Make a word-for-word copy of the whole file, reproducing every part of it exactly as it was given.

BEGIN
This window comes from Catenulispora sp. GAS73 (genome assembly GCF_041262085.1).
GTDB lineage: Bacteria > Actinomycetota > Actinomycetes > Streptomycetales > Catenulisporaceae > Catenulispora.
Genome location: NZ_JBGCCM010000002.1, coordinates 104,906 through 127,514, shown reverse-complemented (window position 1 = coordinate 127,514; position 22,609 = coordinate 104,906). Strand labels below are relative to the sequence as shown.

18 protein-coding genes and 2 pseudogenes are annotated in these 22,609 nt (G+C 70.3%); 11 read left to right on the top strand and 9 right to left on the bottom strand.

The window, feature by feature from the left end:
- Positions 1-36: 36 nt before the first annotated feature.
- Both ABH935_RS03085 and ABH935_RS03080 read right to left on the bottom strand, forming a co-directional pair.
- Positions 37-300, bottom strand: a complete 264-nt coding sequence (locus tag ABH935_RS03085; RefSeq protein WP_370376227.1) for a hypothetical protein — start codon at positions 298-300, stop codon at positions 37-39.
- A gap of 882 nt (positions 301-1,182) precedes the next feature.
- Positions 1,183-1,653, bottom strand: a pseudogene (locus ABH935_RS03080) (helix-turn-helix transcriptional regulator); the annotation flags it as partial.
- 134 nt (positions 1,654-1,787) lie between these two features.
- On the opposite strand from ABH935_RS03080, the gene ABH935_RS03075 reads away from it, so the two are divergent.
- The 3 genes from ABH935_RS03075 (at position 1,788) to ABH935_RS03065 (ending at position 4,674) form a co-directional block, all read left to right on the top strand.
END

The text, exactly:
This window comes from Catenulispora sp. GAS73 (genome assembly GCF_041262085.1).
GTDB lineage: Bacteria > Actinomycetota > Actinomycetes > Streptomycetales > Catenulisporaceae > Catenulispora.
Genome location: NZ_JBGCCM010000002.1, coordinates 104,906 through 127,514, shown reverse-complemented (window position 1 = coordinate 127,514; position 22,609 = coordinate 104,906). Strand labels below are relative to the sequence as shown.

18 protein-coding genes and 2 pseudogenes are annotated in these 22,609 nt (G+C 70.3%); 11 read left to right on the top strand and 9 right to left on the bottom strand.

The window, feature by feature from the left end:
- Positions 1-36: 36 nt before the first annotated feature.
- Both ABH935_RS03085 and ABH935_RS03080 read right to left on the bottom strand, forming a co-directional pair.
- Positions 37-300, bottom strand: a complete 264-nt coding sequence (locus tag ABH935_RS03085; RefSeq protein WP_370376227.1) for a hypothetical protein — start codon at positions 298-300, stop codon at positions 37-39.
- A gap of 882 nt (positions 301-1,182) precedes the next feature.
- Positions 1,183-1,653, bottom strand: a pseudogene (locus ABH935_RS03080) (helix-turn-helix transcriptional regulator); the annotation flags it as partial.
- 134 nt (positions 1,654-1,787) lie between these two features.
- On the opposite strand from ABH935_RS03080, the gene ABH935_RS03075 reads away from it, so the two are divergent.
- The 3 genes from ABH935_RS03075 (at position 1,788) to ABH935_RS03065 (ending at position 4,674) form a co-directional block, all read left to right on the top strand.